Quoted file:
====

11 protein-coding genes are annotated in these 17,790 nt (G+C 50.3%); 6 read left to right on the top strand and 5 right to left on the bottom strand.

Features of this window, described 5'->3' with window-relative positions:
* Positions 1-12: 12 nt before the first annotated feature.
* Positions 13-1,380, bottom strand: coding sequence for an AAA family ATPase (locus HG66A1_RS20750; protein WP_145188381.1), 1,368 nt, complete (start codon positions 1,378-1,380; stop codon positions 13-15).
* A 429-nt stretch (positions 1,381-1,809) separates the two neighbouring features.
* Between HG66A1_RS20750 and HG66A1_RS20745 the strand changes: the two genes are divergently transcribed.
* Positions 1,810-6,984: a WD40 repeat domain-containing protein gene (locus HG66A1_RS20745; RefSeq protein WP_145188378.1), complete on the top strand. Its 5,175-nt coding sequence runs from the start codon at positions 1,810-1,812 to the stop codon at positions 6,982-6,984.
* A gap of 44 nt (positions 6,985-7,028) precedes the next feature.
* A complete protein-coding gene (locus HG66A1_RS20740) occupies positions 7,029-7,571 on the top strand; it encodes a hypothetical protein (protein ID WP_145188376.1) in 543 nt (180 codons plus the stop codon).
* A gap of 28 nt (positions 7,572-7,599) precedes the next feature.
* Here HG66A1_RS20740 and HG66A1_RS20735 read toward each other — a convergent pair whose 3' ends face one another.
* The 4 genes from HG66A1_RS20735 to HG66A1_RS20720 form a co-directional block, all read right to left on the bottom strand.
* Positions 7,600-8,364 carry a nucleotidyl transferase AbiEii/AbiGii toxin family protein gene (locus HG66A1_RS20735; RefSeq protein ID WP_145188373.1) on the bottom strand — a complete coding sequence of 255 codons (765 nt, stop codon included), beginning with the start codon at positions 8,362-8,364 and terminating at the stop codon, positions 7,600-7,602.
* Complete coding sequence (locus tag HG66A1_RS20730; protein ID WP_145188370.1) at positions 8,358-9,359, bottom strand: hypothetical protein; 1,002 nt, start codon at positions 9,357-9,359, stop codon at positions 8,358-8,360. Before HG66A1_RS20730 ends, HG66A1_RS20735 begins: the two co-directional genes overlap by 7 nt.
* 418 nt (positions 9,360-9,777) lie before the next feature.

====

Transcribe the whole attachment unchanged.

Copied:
11 protein-coding genes are annotated in these 17,790 nt (G+C 50.3%); 6 read left to right on the top strand and 5 right to left on the bottom strand.

Features of this window, described 5'->3' with window-relative positions:
* Positions 1-12: 12 nt before the first annotated feature.
* Positions 13-1,380, bottom strand: coding sequence for an AAA family ATPase (locus HG66A1_RS20750; protein WP_145188381.1), 1,368 nt, complete (start codon positions 1,378-1,380; stop codon positions 13-15).
* A 429-nt stretch (positions 1,381-1,809) separates the two neighbouring features.
* Between HG66A1_RS20750 and HG66A1_RS20745 the strand changes: the two genes are divergently transcribed.
* Positions 1,810-6,984: a WD40 repeat domain-containing protein gene (locus HG66A1_RS20745; RefSeq protein WP_145188378.1), complete on the top strand. Its 5,175-nt coding sequence runs from the start codon at positions 1,810-1,812 to the stop codon at positions 6,982-6,984.
* A gap of 44 nt (positions 6,985-7,028) precedes the next feature.
* A complete protein-coding gene (locus HG66A1_RS20740) occupies positions 7,029-7,571 on the top strand; it encodes a hypothetical protein (protein ID WP_145188376.1) in 543 nt (180 codons plus the stop codon).
* A gap of 28 nt (positions 7,572-7,599) precedes the next feature.
* Here HG66A1_RS20740 and HG66A1_RS20735 read toward each other — a convergent pair whose 3' ends face one another.
* The 4 genes from HG66A1_RS20735 to HG66A1_RS20720 form a co-directional block, all read right to left on the bottom strand.
* Positions 7,600-8,364 carry a nucleotidyl transferase AbiEii/AbiGii toxin family protein gene (locus HG66A1_RS20735; RefSeq protein ID WP_145188373.1) on the bottom strand — a complete coding sequence of 255 codons (765 nt, stop codon included), beginning with the start codon at positions 8,362-8,364 and terminating at the stop codon, positions 7,600-7,602.
* Complete coding sequence (locus tag HG66A1_RS20730; protein ID WP_145188370.1) at positions 8,358-9,359, bottom strand: hypothetical protein; 1,002 nt, start codon at positions 9,357-9,359, stop codon at positions 8,358-8,360. Before HG66A1_RS20730 ends, HG66A1_RS20735 begins: the two co-directional genes overlap by 7 nt.
* 418 nt (positions 9,360-9,777) lie before the next feature.